Read an Exclusive Excerpt from Port of Shadows, a New Black Company Book from Glen Cook

The soldiers of the Black Company don’t ask questions, they get paid. But being “The Lady’s favored” is attracting the wrong kind of attention and has put a target on their backs—the Company’s historian, Croaker, has the biggest target of all.

The one person who was taken into The Lady’s Tower and returned unchanged has earned the special interest of the court of sorcerers known as The Ten Who Were Taken. Now, he and the company are being asked to seek the aid of their newest member, Mischievous Rain, to break a rebel army. However, Croaker doesn’t trust any of the Taken, especially not ones that look so much like The Lady and her sister…

Glen Cook returns to the Chronicles of the Black Company with Port of Shadows, a military fantasy adventure available September 11th from Tor Books.



Long Ago and Far Away: Oblivion Fall

The Howler’s carpet rocked and staggered in the gust front of a truly savage storm. He raced the wind, dropped lower. A scraggly stick of an arm extended to point out the clearing where, now months ago, he had spotted a coach standing unattended on the night that Dorotea had vanished.

Tonight’s adventure was based on evidence no better than that and some wishful thinking.

This was the only lead developed since that night—and, probably, was not any lead at all. The Senjak girls were grasping at straws.

Howler orbited the clearing a hundred yards outside its bounds, saw nothing of obvious interest, though two massive dogs did come from somewhere to stand watching the carpet, their teeth bared. Howler had to use second sight to see them. They did the same right back. Howler said, “There might be sorcery here, Bathdek.”

“No might be about it. I smell it. It’s a dark, dark magic.”

The gust front caught up. Thunder and lightning galloped in close behind. Howler grounded his carpet under the canopy of a massive oak. From there he and Bathdek studied the setting, in particular the gap in the palisade surrounding the ramshackle house. Bathdek whined because the second sight became so damned painful when lightning flashed.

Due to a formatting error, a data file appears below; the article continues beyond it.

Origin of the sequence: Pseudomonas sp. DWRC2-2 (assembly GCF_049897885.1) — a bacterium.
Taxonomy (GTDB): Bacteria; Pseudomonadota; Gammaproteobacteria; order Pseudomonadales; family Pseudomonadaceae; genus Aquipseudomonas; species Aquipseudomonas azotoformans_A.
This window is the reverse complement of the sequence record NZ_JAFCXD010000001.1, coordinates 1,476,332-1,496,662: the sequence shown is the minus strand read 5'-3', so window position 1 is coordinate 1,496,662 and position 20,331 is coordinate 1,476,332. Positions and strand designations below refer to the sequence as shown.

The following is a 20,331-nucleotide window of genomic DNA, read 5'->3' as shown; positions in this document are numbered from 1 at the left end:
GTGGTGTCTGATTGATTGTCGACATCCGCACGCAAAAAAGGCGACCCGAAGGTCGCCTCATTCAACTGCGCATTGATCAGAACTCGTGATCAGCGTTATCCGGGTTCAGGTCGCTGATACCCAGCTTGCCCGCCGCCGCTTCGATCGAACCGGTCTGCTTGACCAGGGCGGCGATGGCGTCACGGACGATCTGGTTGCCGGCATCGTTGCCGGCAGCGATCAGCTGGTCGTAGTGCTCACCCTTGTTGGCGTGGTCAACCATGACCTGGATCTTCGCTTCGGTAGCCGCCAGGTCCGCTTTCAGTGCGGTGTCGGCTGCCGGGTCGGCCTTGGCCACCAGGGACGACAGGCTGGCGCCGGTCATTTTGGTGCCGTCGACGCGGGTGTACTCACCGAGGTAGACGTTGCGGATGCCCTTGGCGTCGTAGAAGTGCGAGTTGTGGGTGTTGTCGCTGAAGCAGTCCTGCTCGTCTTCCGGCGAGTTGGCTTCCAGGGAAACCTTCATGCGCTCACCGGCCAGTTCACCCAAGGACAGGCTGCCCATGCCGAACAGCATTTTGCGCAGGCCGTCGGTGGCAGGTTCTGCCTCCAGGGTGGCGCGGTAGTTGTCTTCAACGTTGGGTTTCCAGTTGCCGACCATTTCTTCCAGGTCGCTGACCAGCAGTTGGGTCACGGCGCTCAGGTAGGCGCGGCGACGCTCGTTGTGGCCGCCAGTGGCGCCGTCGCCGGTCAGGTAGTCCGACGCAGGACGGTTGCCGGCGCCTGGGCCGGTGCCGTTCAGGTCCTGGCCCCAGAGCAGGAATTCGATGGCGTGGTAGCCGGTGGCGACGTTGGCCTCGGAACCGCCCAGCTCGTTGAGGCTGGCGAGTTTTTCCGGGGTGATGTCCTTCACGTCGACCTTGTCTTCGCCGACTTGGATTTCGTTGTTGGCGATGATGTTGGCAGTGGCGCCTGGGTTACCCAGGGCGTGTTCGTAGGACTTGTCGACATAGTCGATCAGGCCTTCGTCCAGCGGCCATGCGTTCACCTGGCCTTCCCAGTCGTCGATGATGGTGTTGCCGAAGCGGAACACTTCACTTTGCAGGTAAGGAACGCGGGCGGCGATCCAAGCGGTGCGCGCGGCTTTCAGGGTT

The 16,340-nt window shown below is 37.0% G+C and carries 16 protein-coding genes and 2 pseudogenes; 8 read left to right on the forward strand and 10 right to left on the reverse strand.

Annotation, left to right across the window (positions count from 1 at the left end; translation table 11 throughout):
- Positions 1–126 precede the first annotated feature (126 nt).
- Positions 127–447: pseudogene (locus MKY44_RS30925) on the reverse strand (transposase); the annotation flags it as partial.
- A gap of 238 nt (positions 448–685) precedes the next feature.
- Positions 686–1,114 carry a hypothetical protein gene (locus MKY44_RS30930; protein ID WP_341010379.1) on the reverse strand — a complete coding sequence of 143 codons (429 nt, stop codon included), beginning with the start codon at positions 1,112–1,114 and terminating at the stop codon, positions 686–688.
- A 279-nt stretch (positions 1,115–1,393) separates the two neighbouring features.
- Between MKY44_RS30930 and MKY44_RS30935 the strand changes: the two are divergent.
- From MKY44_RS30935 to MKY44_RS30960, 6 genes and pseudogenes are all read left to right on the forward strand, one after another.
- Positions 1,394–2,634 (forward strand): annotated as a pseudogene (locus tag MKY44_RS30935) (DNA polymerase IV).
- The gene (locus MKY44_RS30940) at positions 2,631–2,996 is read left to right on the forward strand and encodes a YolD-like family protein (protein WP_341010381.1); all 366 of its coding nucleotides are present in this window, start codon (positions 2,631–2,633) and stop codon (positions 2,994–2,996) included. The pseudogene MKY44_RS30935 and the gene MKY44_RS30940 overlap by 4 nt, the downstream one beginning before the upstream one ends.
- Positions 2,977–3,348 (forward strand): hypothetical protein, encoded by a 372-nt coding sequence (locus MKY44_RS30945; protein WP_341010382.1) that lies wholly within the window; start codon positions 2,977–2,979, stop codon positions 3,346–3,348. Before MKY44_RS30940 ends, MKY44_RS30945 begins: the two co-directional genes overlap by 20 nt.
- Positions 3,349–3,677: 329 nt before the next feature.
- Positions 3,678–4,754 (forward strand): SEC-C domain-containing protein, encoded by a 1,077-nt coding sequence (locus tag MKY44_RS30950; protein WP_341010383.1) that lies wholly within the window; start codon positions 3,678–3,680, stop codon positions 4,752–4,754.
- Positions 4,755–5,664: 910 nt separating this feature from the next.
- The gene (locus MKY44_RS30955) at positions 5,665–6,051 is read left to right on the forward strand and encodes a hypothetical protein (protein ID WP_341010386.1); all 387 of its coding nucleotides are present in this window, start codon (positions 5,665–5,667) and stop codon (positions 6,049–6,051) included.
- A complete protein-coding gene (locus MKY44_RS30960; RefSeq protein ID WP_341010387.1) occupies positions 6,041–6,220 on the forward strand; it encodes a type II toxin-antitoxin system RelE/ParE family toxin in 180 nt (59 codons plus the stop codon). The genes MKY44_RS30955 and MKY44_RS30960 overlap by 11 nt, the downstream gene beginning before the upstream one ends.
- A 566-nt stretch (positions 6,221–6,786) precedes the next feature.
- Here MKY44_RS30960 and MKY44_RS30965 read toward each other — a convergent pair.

The mastiffs stood two yards behind the gap, teeth bared, focused on the carpet riders, indifferent to the rain, which brought a few hailstones along.

At ground level the sorceries saturating the hilltop were more obvious than they were from above. The warding spells were so finely wrought, so well woven together, that even an adept of the Ten failed to sense them until too late to deal with them without becoming catastrophically unsubtle.

Somebody was determined to be well protected while attracting no attention from casual passersby.

That somebody would be a rogue sorcerer of remarkable skill and talent, of that sort that the Dominator was determined to enslave or exterminate because they might someday challenge his mastery. This would be a bold one, too, to have remained so near Dusk.

Howler dragged his carpet into better shelter under an immense chestnut tree. The ground there would stay dry a long while. He sort of folded himself into a small package, like a spider wrapping itself in its legs, sleepily announced, “I will wait here.” Balled up like that he could not get much breath behind his screams.

Bathdek approached the palisade. The air raged around her, hurling leaves and twigs, yanking at her clothes like an impatient lover. Continued study showed her that any attempt to breach the barrier spells would trigger alarms.

The silent mastiffs watched her from behind the gap, daring her to mount an invasion.

The rain arrived, one drop, two drop, deliver me a hundred and a deluge. Bathdek hated the sudden cold wet but it did present an opportunity.

She carried a potent suite of ready spells impressed on what looked like fortune-telling cards. She selected one, caressed it, kissed it, whispered secrets to it. When the moment seemed ripe she flicked it through the palisade.

Lightning and thunder arrived together, violently. Bathdek staggered backward twenty feet, fell on her bottom in the wet, finding herself almost entirely deaf. She must be all right, though. Uncle Howler never uncurled. He would have if she was in any real danger.

She was a Senjak sister, just sixteen but already able to manipulate anything with a penis with no deliberate thought.

She got her feet under her and stumbled forward. The protective spells were gone. A dozen feet of palisade to either hand had vanished as well. A few shattered stakes still smoldered.

The mastiffs sprawled in blasted death, one broken open and spilled, the other burned to the bone and steaming. Newly sprouted vegetable and herb patches to either hand had suffered badly, too.

The rain recovered its earlier vigor.